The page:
But the situation shifted once again after the barbarous murder of Giulio Regeni and the reticence later shown by Cairo in its collaboration with the Italian government and judicial authorities. Caught in the spires of a case that had human, judicial and even political overtones (all knotted together), the Italian government made a series of very serious mistakes by reacting emotionally and without proper consideration. The blunders included withdrawing the Italian ambassador from Cairo when a respected presence on location was clearly essential, and expecting the Egyptian police and magistrates to establish clear evidence within a timeframe that would have been totally unacceptable for any similar Italian authority. Meanwhile, the Italian mass media immediately began focusing on complicit behaviour at the highest levels, supposedly protecting the murderers, attacking Egypt while avoiding engaging in any inquiries as to who else might be to blame.
As far as the Arabs were concerned, everything was being carried out in such a way that they could not concede to any of the points of the dossier without losing face… and losing face is an unacceptable outcome in that corner of the world. Then again, it soon became very clear that the search for any possible culprits in Egypt had to come to terms with the fierce internecine conflicts among different sectors of the local security agencies, something that necessarily curtailed any access to the truth at that moment in time. In this apparently hostile climate, there was still suspicion as to whether al-Sisi could be, even indirectly, called to account for the murder, or whether he was just a victim of the actions of forces that were essential to the survival of his regime but over which he did not have complete control. Given the choice, Italian public opinion decided that one thing was for sure: just to be on the safe side, Egypt and its president were once again to be considered “villains”.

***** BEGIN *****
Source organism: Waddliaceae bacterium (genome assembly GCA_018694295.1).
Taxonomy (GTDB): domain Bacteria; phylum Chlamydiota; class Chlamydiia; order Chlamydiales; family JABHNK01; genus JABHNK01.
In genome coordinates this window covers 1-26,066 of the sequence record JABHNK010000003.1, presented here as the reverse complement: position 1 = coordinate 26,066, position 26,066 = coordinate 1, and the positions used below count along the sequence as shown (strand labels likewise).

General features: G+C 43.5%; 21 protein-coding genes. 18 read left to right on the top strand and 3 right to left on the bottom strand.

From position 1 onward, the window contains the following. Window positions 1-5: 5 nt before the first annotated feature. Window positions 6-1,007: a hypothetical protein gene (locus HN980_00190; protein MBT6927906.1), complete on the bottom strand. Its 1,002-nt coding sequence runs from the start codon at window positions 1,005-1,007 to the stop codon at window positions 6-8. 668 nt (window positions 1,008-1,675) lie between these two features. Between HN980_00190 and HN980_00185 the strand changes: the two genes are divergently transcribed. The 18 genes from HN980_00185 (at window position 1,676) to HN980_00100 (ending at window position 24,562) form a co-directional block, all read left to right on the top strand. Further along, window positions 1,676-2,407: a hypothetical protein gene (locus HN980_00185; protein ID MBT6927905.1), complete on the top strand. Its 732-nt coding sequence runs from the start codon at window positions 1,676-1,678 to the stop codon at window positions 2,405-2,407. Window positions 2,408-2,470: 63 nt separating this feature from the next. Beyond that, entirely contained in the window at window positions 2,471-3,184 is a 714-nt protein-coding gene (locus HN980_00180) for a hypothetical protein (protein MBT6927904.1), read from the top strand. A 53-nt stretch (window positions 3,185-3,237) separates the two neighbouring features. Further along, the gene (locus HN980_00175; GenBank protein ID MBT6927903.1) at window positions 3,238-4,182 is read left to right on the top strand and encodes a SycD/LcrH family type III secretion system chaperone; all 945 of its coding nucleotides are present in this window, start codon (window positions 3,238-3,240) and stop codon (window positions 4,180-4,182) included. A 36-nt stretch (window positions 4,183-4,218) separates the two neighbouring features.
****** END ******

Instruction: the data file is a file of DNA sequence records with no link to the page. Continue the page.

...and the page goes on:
Is this how things still stand today? Of course not. Once rational assessments started to reassert themselves over emotions and gut reactions, the concerns of realpolitik, though perhaps not triumphant, started to be taken into account once more. Italy began to view Egypt’s condition in a more subtle light. Rome thus accepted that the regime in Cairo was under serious threat of a return of Islamic fundamentalism and that they were already fighting what amounts to a civil war against extremism in the Sinai. Thought was given to the fact that Egypt was still uninvolved in the migrant crises and had so far managed to avoid its coastline becoming a point of departure for new waves of desperate North Africans and Sub-Saharans. Italians came to realise how essential it was to keep the Suez Canal open, particularly with the Silk Road about to be given a new lease on life, something that we are very much hoping to exploit. We also had to take stock of the fact that the withdrawal of the Ambassador had had nothing but negative repercussions and hadn’t helped the investigation into Regeni’s death in any way.
Thus the decision was made to reinstate the Italian ambassador in Cairo, in the hope that by normalising relations even the murder enquiry could move ahead. This action has not led to a complete absolution for Egypt, which has not as yet happily re-joined the fold of the “good” countries. Of course, that classification is rather meaningless; no country is ever completely good or completely evil. A country is how it is, and how it is forced to be by the situation it finds itself in at any given time. Even a great and established democracy like the United States has not yet dismantled the horrors of Guantanamo and still sets limitations on its citizen’s personal freedom with its “Patriot Act” as soon as it feels threatened.
So can we say that Egypt is “good” or “bad”? Probably both, and at the same time.